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Make ahead roasted turkey on a blue platter.

Make Ahead Roasted Turkey

If you're pressed for time (or oven space), Make Ahead Roasted Turkey is just what you need. With this technique, cooking turkey the day before, the week before, or even the month before, still tastes delicious and freshly carved.
Course Main Course
Cuisine American
Prep Time 15 minutes
Cook Time 5 hours
cooling 30 minutes
Total Time 5 hours 15 minutes
Servings 16 people
Calories 413kcal


For the turkey:

  • 1 (15 pound) whole turkey thawed with neck, heart, and gizzards removed and discarded (see note 1)
  • 2 teaspoon poultry seasoning (see note 2)
  • 1 teaspoon ground black pepper
  • 3 cups chicken broth (see note 3)
  • 1/2 cup fresh parsley minced
  • 1 tablespoon fresh thyme minced, or 1 teaspoon dried
  • 1 tablespoon fresh rosemary minced, or 1 teaspoon dried and crushed
  • 2 teaspoons lemon zest
  • 1/4 cup lemon juice freshly squeezed
  • 2 cloves garlic minced

For reheating and making the gravy:

  • 1 1/2 cups chicken broth
  • 1 tablespoon butter
  • 1 tablespoon all-purpose flour


To make the turkey:

  • Preheat oven to 325 degrees. Place turkey on a rack inside a roasting pan, breast side up. Sprinkle with poultry seasoning and pepper. Tuck wings under turkey; tie drumsticks together.
  • Roast, uncovered, 30 minutes. In a 4-cup measuring cup, mix broth, herbs, lemon zest and juice, and garlic; pour over turkey. Roast, uncovered, until a thermometer inserted in the thickest part of the thigh reads 165 degrees, about 3 to 3 1/2 hours. 
  • While turkey is roasting, baste occasionally with broth mixture. Cover loosely with foil if turkey browns too quickly.
  • Remove turkey from pan; let stand at least 20 minutes before carving. Skim fat from cooking juices.

To freeze the roasted turkey:

  • Carve the turkey and place in shallow freezer containers. Pour cooking juices over turkey then let cool slightly, about one hour. Cover and freeze up to 3 months.

To thaw and reheat the roasted turkey:

  • Partially thaw the turkey in refrigerator overnight. Preheat oven to 350 degrees. Transfer turkey and cooking juices to a baking dish.
  • Pour 1 1/2 cups broth over top. Bake, covered, until a thermometer inserted in the turkey reads 165 degrees, 50-60 minutes. Remove turkey to a platter, reserving cooking juices, and keep warm. 

To make the gravy and serve:

  • In a saucepan, melt butter over medium heat, stir in flour until smooth. Gradually whisk in the cooking juices; bring to a boil, stirring constantly. Cook and stir until thickened, about 2 minutes. Serve gravy alongside turkey.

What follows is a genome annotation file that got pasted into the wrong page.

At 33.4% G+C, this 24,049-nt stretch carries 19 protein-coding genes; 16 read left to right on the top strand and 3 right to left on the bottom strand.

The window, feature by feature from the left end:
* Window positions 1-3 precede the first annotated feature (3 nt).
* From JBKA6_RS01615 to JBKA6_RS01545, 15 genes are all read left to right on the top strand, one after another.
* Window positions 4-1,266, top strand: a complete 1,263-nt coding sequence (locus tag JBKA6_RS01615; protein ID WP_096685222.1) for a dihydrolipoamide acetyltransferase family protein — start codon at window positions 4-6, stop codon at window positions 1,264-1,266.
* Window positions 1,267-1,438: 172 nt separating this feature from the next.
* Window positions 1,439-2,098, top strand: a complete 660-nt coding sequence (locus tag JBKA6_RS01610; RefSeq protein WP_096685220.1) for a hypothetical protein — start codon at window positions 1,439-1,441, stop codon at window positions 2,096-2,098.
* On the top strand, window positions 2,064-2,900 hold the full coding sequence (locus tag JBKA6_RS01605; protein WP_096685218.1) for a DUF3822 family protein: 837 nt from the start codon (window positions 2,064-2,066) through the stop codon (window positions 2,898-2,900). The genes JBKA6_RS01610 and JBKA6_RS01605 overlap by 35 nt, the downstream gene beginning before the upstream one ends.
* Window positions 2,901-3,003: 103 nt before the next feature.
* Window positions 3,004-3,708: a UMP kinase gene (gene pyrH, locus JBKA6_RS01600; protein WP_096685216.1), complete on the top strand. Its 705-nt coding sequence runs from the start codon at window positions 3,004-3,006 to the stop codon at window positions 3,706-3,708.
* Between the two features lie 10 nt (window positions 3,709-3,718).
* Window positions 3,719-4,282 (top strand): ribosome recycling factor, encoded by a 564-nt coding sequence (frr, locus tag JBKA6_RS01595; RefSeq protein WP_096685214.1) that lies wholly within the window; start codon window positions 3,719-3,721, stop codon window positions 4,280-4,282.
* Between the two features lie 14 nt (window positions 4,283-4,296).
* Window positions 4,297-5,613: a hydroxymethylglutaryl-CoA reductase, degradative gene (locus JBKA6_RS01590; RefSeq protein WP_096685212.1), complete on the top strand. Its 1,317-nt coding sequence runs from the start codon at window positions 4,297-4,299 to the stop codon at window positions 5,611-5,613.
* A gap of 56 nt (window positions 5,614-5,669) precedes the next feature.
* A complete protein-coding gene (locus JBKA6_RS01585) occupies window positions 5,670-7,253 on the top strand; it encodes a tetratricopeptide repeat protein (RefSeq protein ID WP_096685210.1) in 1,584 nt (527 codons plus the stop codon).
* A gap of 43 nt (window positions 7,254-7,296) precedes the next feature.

1. Turkey: Plan on 1 ¼ pounds per person. If you can't find a turkey small enough for your group, consider a turkey breast instead. And if you're feeding a large group, consider a couple of medium or large turkeys rather than an enormous one (it is easier to thaw and cook a couple of average birds rather than the biggest one you can find).
  2. Poultry seasoning: For extra flavor, season the outside of your turkey with homemade poultry seasoning. It's a simple blend of sage, thyme, marjoram, rosemary, nutmeg, and black pepper. Or, substitute store-bought.
  3. Chicken broth: Homemade chicken broth, or turkey broth, if you’re one step ahead of things. If you like, you can simmer the neck and gizzards in water while the turkey roasts to make a quick version of turkey broth (discard the liver). Store-bought works, too.
  4. Yield: Plan for 1 ¼ pounds turkey per person (some of the weight is from bones). This recipe assumes a 15-pound bird which will feed about 12 people (about 1 ½ cups turkey per person or 18 cups total). The math is: 12 people x 1.25 pounds per person = 15-pound turkey.
  5. Storage: Store leftovers covered in the refrigerator for up to 4 days.
  6. Thaw safely: The best (and safest) way to thaw a frozen turkey is slowly in the refrigerator over the course of several days. It takes longer, but it is infinitely safer. Never thaw a turkey using warm/hot water, in the microwave, or at room temperature, all of which let bacteria grow before the turkey is thawed.
  7. Brine: A dry brine is a great way to infuse your turkey with extra flavor, if you have the time and inclination. If brining, look for a turkey with the words “no salt added” on the label. Stay away from “self-basting” or Kosher turkeys which are already injected with a brine.
  8. Roasting times may vary: After all, you may be cooking a slightly smaller or larger turkey. An unstuffed turkey takes about 15 minutes per pound when roasted at 325 degrees. However, the best way to tell if a turkey is roasted through is with a good meat thermometer (165 degrees at the thickest part of the thigh).
  9. Carving: It's easiest to carve one entire side of the first and then move on to the second side. See my full tutorial on carving a turkey for more information.
  10. Stuffing a turkeychicken, or hen: For food safety reasons, and for a more evenly cooked bird, most modern recipes don’t encourage stuffing a turkey. If you decide to stuff your turkey, make sure the stuffing is warm when it goes in so it has a head start in cooking (either because you just finished making it, or because you made it in advance and reheated it). Use a large spoon or your hands to loosely stuff the body and neck cavities (do not pack it tightly because the stuffing expands while it cooks). Truss the main cavity with trussing pins to keep the stuffing inside. The stuffing must register 165 degrees on an internal thermometer to be safe to eat.


Calories: 413kcal | Carbohydrates: 2g | Protein: 61g | Fat: 17g | Saturated Fat: 4g | Cholesterol: 203mg | Sodium: 567mg | Potassium: 701mg | Fiber: 1g | Sugar: 1g | Vitamin A: 378IU | Vitamin C: 10mg | Calcium: 42mg | Iron: 3mg